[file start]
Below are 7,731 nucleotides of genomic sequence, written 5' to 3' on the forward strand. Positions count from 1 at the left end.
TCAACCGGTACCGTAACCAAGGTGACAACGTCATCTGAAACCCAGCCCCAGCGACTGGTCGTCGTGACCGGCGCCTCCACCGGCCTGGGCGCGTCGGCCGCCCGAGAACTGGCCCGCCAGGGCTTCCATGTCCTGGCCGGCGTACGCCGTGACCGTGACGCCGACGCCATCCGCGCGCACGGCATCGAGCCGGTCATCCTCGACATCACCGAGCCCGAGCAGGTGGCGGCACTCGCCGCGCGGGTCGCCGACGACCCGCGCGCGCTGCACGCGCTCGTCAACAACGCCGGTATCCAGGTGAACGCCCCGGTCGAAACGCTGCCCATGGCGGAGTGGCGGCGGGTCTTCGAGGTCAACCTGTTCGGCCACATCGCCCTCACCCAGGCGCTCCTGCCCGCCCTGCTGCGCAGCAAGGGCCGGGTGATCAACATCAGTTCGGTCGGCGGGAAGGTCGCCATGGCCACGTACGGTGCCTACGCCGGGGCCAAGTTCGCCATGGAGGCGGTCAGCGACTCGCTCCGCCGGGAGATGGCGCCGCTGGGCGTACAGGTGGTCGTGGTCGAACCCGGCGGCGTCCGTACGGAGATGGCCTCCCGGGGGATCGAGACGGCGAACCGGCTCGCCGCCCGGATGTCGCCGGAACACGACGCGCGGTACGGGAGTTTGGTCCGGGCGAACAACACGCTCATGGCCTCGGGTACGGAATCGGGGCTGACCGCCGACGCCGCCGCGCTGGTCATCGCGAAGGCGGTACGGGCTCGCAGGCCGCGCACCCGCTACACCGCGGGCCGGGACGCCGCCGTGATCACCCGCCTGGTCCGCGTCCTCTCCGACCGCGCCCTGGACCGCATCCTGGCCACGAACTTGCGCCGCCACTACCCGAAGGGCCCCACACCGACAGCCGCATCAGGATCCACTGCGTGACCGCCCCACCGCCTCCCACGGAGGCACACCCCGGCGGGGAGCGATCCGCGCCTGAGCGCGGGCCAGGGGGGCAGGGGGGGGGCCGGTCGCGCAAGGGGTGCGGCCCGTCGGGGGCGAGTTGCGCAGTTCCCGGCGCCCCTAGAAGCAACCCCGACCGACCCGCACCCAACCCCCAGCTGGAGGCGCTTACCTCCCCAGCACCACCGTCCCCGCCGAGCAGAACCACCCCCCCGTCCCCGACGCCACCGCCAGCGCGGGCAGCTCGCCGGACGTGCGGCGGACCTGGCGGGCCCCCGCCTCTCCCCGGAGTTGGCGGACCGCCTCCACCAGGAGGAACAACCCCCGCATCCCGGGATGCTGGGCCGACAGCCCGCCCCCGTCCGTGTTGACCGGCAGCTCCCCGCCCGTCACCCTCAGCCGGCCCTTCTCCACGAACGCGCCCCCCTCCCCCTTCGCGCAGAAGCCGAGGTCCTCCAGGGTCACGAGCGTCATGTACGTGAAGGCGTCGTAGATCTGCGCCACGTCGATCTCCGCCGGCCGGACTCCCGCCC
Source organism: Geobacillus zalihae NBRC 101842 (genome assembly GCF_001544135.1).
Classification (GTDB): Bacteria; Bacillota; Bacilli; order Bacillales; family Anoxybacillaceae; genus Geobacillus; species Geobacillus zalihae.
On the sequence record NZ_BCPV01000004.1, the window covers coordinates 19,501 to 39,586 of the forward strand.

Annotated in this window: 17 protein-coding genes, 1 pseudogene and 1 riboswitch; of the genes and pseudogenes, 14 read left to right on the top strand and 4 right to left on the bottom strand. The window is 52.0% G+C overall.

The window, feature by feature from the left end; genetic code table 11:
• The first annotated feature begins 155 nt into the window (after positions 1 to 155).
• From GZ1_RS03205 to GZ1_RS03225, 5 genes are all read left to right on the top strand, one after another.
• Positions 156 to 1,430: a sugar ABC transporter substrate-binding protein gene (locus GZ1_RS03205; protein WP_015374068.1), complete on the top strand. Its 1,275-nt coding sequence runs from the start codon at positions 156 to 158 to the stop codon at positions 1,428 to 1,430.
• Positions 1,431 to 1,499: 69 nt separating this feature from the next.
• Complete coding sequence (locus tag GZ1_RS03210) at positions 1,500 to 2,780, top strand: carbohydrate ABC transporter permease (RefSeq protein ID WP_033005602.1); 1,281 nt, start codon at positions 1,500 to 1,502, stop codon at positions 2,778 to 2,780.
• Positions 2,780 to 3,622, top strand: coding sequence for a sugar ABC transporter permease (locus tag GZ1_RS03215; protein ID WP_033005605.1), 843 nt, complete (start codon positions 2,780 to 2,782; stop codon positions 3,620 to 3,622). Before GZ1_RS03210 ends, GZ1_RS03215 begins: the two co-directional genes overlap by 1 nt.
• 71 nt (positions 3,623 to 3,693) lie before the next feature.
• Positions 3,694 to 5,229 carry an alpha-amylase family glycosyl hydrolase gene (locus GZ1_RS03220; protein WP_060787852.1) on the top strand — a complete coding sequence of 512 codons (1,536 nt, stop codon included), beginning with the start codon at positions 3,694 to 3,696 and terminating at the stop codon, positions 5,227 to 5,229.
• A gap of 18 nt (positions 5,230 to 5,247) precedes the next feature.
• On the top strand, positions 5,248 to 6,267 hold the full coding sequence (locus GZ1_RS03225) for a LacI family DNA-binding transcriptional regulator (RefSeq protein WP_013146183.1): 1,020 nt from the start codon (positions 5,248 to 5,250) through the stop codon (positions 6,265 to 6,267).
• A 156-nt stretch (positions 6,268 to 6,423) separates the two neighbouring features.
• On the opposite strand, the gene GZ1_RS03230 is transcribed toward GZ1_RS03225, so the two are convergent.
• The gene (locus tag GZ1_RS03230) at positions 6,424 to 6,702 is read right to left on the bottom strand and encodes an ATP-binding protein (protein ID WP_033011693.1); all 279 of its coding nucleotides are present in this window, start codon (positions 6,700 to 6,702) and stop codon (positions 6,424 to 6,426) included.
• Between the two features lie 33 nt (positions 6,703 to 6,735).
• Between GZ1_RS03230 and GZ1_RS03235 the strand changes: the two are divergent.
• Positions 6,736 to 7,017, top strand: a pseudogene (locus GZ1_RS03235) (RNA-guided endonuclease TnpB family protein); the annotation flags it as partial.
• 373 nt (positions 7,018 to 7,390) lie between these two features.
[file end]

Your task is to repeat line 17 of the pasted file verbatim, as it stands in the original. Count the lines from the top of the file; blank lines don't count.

• On the top strand, positions 5,248 to 6,267 hold the full coding sequence (locus GZ1_RS03225) for a LacI family DNA-binding transcriptional regulator (RefSeq protein WP_013146183.1): 1,020 nt from the start codon (positions 5,248 to 5,250) through the stop codon (positions 6,265 to 6,267).